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Annu Rev Food Sci Technol. 2016;7:313-33. doi: 10.1146/annurev-food-041715-033159. Epub 2016 Jan 11.

Bile Acid Modifications at the Microbe-Host Interface: Potential for Nutraceutical and Pharmaceutical Interventions in Host Health.

Joyce SA1,2, Gahan CG1,3,4.

Author information

1
APC Microbiome Institute.
2
School of Biochemistry and Cell Biology.
3
School of Microbiology.
4
School of Pharmacy, University College Cork, Cork, Ireland; email: s.joyce@ucc.ie , c.gahan@ucc.ie.

Abstract

Bile acids have emerged as important signaling molecules in the host, as they interact either locally or systemically with specific cellular receptors, in particular the farnesoid X receptor (FXR) and TGR5. These signaling functions influence systemic lipid and cholesterol metabolism, energy metabolism, immune homeostasis, and intestinal electrolyte balance. Through defined enzymatic activities, the gut microbiota can significantly modify the signaling properties of bile acids and therefore can have an impact upon host health. Alterations to the gut microbiota that influence bile acid metabolism are associated with metabolic disease, obesity, diarrhea, inflammatory bowel disease (IBD), Clostridium difficile infection, colorectal cancer, and hepatocellular carcinoma. Here, we examine the regulation of this gut-microbiota-liver axis in the context of bile acid metabolism and indicate how this pathway represents an important target for the development of new nutraceutical (diet and/or probiotics) and targeted pharmaceutical interventions.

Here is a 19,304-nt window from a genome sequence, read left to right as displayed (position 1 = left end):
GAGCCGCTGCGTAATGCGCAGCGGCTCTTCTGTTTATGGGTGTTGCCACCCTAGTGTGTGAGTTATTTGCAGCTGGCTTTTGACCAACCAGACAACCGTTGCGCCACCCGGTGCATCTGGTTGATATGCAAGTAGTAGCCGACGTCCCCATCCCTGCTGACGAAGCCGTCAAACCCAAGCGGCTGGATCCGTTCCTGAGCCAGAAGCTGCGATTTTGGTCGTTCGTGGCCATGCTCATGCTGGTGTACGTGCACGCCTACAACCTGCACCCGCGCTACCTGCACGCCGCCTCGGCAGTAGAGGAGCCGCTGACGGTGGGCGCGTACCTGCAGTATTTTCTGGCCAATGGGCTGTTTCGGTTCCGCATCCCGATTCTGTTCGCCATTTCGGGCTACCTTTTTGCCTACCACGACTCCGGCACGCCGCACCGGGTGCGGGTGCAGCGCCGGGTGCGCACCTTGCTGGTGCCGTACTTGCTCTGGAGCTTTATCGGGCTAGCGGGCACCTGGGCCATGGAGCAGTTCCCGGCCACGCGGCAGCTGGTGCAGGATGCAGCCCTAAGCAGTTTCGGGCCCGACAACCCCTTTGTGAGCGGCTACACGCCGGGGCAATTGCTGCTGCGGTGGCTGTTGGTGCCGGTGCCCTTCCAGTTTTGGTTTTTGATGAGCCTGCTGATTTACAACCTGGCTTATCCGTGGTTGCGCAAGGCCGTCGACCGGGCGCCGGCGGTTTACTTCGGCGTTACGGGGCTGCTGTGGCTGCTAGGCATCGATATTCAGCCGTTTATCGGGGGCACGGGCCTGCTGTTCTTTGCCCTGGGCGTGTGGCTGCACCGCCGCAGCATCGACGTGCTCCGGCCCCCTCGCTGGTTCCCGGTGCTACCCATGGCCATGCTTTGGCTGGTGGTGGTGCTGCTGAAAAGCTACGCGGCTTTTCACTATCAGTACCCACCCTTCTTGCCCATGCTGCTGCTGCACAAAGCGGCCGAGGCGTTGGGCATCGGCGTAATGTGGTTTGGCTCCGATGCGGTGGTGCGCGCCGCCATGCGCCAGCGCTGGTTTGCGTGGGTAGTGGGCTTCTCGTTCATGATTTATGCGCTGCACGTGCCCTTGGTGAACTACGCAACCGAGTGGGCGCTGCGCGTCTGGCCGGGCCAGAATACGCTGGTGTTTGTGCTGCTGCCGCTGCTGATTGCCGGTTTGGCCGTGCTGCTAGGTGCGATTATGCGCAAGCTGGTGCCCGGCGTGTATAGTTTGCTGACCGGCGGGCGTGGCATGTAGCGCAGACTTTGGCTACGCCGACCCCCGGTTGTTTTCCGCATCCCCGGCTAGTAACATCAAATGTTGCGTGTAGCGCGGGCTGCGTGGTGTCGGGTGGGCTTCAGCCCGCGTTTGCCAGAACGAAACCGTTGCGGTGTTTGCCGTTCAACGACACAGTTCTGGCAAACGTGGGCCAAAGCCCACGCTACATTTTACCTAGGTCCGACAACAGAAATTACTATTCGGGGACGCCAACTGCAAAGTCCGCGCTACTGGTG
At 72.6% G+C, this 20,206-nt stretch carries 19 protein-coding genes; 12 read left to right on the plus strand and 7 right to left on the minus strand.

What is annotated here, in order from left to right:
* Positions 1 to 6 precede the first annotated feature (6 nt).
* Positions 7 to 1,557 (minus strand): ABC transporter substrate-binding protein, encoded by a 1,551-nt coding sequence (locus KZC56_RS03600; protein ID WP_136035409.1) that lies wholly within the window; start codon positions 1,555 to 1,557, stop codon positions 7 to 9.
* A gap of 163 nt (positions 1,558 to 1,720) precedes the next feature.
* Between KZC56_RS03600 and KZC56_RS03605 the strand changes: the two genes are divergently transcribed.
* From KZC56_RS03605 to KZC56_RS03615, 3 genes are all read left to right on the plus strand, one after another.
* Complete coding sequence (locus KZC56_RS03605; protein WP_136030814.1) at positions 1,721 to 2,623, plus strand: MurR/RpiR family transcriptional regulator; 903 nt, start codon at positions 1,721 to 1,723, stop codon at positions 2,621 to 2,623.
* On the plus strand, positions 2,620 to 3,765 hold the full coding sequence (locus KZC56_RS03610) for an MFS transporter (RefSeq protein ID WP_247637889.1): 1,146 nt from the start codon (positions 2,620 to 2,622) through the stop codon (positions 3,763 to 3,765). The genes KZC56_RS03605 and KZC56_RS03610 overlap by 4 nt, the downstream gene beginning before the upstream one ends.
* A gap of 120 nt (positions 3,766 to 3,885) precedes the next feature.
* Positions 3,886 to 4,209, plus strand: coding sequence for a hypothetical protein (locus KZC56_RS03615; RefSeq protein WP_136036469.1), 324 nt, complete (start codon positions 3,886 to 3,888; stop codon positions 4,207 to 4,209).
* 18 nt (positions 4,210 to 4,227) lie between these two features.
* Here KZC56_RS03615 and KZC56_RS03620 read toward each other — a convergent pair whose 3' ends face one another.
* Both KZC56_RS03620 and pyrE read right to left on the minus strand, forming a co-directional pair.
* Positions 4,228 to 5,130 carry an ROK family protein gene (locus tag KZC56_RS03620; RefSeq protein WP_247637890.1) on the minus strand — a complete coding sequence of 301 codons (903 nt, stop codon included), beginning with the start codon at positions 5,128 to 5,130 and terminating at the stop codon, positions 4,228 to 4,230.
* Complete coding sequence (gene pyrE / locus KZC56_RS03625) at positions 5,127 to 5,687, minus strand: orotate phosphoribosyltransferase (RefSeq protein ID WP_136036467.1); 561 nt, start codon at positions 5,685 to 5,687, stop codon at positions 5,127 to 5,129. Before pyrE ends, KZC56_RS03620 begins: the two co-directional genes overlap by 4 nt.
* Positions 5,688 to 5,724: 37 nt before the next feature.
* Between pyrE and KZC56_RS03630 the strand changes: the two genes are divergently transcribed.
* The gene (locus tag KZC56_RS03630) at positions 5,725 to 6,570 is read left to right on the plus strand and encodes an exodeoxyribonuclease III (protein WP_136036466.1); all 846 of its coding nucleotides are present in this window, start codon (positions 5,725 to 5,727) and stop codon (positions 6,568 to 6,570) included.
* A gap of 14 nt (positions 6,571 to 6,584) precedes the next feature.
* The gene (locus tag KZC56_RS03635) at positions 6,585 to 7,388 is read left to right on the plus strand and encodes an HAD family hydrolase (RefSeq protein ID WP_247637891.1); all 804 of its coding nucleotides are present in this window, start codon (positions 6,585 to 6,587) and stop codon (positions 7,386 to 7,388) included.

KEYWORDS:

bile acid; cholesterol; microbiota; obesity; probiotic

[Indexed for MEDLINE]

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